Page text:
I’m doing a post today on carbs, yup, I said it carbs! But more specifically grains/starches. Those who know me know that I am a “pro-carb” Dietitian. I really do believe that we need them in our diet but the main concern is that we tend to eat A LOT of them, so portion is key. How much is one portion you ask? A rough guideline (without going too crazy counting ...grams of carbohydrates) is about ½ cup of cooked pasta, rice, couscous, another whole grain, potato or sweet potato. 1 slice bread or 4-6 crackers would also be considered one portion.
Now why do we need them? They can provide much needed dietary fibre, as well as one of the main sources of energy for the body as well as the preferred energy source for our brain, B vitamins including folate. If you were to choose whole grains then you’d also be getting some vitamin E, iron, copper, zinc, magnesium, antioxidants and phytochemicals. Talk about a power punch! And to top it off, some grains can provide a good source of protein to boot! But remember, portion is key. And as humans, we have a tendency to be poor eye-ballers when it comes to measuring foods if we don’t use the measuring cups. When I show clients how much one ½ cup really is, they generally are surprised and realize that they are overdoing the grains/starches at meals.
So my suggestion would be to ensure that you have a more nutritionally balanced plate of food, to maybe measure your cooked grains once maybe twice while making your plate so you really know how much you are serving yourself and make adjustments as needed. As there may be some days where you feel you need more and some days when you may need to eat less. I like to have some at 2 of my 3 meals; typically oats for breakfast and either a grain/starch at either lunch or supper.
What’s your favourite grain/starch?
Lately, this seems to be a common theme that arises within some of my sessions with clients. And what I’m noticing is that people don’t seem to be replacing electrolytes as often as they should during/after a workout.
Ok, so what are electrolytes? They are minerals that have many different functions in the body. Some include ...maintaining water balance, helping your muscles contract and relax and some even help with transmitting nerve impulses. So they do some pretty important stuff! The most common electrolytes are sodium, potassium and chloride, but others include calcium and magnesium.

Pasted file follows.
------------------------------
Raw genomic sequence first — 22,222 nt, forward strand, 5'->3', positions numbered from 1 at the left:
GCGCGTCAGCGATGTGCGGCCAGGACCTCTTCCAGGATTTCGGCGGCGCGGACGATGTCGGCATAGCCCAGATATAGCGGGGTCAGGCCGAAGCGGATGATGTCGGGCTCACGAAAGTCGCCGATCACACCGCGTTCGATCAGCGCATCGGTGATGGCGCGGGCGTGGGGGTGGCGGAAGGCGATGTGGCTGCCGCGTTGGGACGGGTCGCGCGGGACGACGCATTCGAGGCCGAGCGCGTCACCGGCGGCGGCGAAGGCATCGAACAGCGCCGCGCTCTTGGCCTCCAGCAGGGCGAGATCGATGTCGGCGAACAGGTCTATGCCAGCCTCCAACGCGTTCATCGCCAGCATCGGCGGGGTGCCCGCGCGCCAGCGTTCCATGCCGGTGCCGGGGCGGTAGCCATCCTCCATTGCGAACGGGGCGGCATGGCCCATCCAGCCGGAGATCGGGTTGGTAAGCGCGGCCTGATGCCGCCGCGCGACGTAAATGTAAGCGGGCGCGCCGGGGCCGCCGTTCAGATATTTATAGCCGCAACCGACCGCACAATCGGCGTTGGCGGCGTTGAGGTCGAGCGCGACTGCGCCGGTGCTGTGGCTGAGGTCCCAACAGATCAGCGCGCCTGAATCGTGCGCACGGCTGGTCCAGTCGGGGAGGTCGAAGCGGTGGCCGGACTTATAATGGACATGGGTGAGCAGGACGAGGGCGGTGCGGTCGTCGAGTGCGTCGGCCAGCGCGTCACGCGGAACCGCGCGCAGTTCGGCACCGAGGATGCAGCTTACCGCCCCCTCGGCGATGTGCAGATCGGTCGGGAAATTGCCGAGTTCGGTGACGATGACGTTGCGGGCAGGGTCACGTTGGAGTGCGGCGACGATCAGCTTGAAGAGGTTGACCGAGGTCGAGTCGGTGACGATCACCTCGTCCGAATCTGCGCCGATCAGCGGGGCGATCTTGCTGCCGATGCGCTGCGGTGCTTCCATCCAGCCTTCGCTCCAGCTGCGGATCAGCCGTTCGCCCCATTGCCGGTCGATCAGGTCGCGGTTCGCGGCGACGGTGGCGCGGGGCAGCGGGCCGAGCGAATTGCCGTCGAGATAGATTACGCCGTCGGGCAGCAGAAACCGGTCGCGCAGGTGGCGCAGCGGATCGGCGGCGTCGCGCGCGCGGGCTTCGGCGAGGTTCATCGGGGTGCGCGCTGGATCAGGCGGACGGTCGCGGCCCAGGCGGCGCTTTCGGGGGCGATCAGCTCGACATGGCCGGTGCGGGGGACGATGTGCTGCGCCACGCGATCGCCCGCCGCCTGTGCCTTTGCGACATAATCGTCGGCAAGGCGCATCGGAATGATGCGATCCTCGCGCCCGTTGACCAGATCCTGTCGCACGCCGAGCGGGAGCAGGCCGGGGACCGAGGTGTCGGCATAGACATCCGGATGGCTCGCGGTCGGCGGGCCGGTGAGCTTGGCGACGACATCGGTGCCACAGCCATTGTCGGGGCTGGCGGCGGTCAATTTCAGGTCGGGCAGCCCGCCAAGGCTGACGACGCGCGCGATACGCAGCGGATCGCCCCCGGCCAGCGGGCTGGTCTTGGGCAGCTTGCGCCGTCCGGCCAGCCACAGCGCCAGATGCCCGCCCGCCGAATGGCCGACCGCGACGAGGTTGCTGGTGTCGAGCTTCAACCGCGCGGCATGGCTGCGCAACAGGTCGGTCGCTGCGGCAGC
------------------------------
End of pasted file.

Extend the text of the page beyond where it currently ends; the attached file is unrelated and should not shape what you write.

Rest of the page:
Why would I need to replace them? You may need to take them in if you’ve sweated a lot because of a sport/exercise or been in extreme hot temperatures, have certain medications that would cause them to leech from your body, have kidney problems…just to name a few reasons. The main reason I have to recommend them to people is because they are being active and sweating for a long period of time.
How would you know if you need to replace them? Muscle cramping is believed to be associated with dehydration, electrolyte deficits and muscle fatigue. If when you are done working out/training and you are left with caked salt on your skin that would definitely be a sign that you need to replace your electrolytes. Another is if you produce a considerable amount of sweat during your workout/training.
When should you replace them? When you are exercising hard for more than 1 hour, or you have a less intense but long workout you would benefit from an electrolyte replacement along with some carbohydrate to help give you a boost of energy.
What should you have? The ideal fluid during an exercise/training should have some sodium to help stimulate your thirst, a little potassium to replace what you lost in your sweat and a little sugar (carbohydrate) to give you a boost of energy. You can choose them from a premade sports drink, electrolyte replacement drink or even just from foods naturally. But if you have a diet that’s already quite high in salt then you should be ok with just ensuring that your post workout meal has some added salt, but if generally shy away from salt then you would benefit from some replacement.
If you’d rather make your sport drink, as you may not like the taste of the brands out there, here’s a recipe for you! (taken from Nancy Clark's Sport Nutrition Guidebook)
Yield 1 L
¼ cup (50g) Sugar
¼ tsp salt
¼ cup (60 ml) hot water
¼ cup (60 ml) orange juice (not concentrate) plus 2 tablespoons lemon juice
3 ½ cups (840 ml) cold water
Dissolve the salt and sugar into the hot water. Add the juice and remaining water; chill then enjoy!
Per 250 ml: 50 calories, 12 g carbohydrate and 110 mg sodium
What do you like to use for electrolyte replacements??
(Note: I do not endorse or sell the products in the photograph)
I work as a Dietitian and definitely walk the talk. I love to cook and help people get back to being healthy again.